In June, high school seniors Kirsten Farmer, of Harris County High School, and Connor Mahan, of LaGrange High, represented Diverse Power on the Washington Youth Tour (WYT), Georgia’s oldest leadership program for teens. The delegates visited dozens of historic landmarks, museums and memorials and gained perspective on current issues during discussions with members of Georgia’s congressional delegation. The students agreed the tour was not only instructional—but life-changing.

“Sending youth delegates to D.C. is how we applaud them for leading the way in their local communities, provide them a chance to see history come to life, and give them an opportunity to connect with student leaders like them,” says Diverse Power President/CEO Wayne Livingston. “We are dedicated to improving the future of our youth because we know they’re next in line to lead the way.”

Farmer and Mahan visited Mount Vernon while in Washington D.C. For Farmer, this was the most memorable part of her trip. “It was gorgeous there—the mansion, the landscaping. We got to walk around at our own pace and we ate lunch there. They gave us cherry pie. I thought that was really funny because George Washington cut down the cherry tree, and there we were eating cherry pie at his estate.” (Photo credit: Beth McMillan)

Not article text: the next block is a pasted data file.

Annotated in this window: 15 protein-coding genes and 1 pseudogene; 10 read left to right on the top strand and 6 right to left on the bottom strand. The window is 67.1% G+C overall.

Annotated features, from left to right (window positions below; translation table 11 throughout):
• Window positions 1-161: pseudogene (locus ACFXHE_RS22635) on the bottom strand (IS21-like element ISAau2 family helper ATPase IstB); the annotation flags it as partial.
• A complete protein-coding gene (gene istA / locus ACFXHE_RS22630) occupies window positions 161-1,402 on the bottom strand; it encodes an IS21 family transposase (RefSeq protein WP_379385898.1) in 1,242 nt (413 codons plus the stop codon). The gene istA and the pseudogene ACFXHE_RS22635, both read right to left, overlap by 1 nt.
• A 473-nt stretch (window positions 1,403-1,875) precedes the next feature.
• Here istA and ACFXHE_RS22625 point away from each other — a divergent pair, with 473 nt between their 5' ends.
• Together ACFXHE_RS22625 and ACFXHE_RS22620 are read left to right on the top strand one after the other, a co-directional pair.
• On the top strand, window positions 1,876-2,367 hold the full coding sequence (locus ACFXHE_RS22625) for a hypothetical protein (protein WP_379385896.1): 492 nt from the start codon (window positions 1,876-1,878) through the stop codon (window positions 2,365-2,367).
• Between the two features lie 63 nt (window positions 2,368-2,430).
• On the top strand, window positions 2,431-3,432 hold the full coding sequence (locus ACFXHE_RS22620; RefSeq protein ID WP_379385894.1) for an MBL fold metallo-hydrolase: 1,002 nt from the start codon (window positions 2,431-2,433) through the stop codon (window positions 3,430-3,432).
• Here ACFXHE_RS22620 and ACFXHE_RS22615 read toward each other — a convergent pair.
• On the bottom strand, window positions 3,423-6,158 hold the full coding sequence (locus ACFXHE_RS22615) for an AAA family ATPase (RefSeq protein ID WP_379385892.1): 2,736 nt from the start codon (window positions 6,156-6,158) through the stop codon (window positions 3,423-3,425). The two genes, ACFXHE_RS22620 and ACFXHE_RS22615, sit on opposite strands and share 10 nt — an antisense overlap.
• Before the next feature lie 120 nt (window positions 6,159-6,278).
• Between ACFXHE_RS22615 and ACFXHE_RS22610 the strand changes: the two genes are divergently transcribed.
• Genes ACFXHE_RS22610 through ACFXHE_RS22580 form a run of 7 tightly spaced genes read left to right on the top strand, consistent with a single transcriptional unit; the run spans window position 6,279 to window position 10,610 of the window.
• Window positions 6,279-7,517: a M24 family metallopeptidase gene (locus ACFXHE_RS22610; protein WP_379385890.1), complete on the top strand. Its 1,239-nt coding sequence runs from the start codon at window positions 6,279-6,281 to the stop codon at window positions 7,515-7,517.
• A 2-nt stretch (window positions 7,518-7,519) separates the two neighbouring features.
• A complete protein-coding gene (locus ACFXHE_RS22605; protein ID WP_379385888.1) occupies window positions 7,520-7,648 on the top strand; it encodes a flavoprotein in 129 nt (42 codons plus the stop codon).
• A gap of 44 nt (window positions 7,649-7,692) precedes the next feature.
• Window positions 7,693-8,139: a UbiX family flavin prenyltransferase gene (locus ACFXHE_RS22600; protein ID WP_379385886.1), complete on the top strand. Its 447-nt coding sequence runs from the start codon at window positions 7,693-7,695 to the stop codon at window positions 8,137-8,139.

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Connor Mahan, son of Jane Mahan, of LaGrange, posed with Marines following a performance by the Marine Corps Drum and Bugle Corps at the U.S. Marine Corps War Memorial. A history buff, Mahan enjoyed meeting new friends and seeing historic sites on the tour. (Photo credit: Rodney Christopher)

Eternal-Flame

Kirsten Farmer took a moment to reflect at the eternal flame where President John F. Kennedy and First Lady Jackie Kennedy Onassis are buried in Arlington Cemetery. Says Farmer: “You can’t help but feel in awe at the resting place of such an iconic figure.” (Beth McMillan)

Capitol

Visiting the Capitol to meet congressmen from his home state was Connor Mahan’s favorite part of WYT. “Rep. Lynn Westmoreland is a nice guy,” says Mahan, second from left. “If I’d had more time with him, I would have picked his brain a little more.” (Photo credit: Byron McCombs)

Kirsten-Farmer-Holding-Washington-Monument

Kirsten Farmer seems to hold the Washington Monument in her hands. The daughter of Kasey and Angel Worrells, of Pine Mountain, Farmer plans to attend the University of Georgia and says the experience helped improve her communication and networking skills. “I’m shy, and on the tour you have to put yourself out there to get to know all these new people, like you will in college,” says Farmer, expressing gratitude for being selected to go on the Youth Tour. “It shows Diverse Power really cares about the community—to pay for two kids to go on this trip of a lifetime. It truly was the greatest experience that I have ever participated in.” (Photo credit: Mary Beth McDermitt)

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Connor Mahan joined delegates at the Martin Luther King Jr. Memorial, one of numerous WYT stops. “We jam-packed two weeks’ worth of stuff into one week,” says Mahan, who’s considering majoring in international studies with a career in politics. “I love Washington D.C., the city itself and the people there. I appreciate Diverse Power so much for sending me on this trip. It definitely strengthened my interest in public policy, government and foreign affairs.” (Photo credit: Rodney Christopher)

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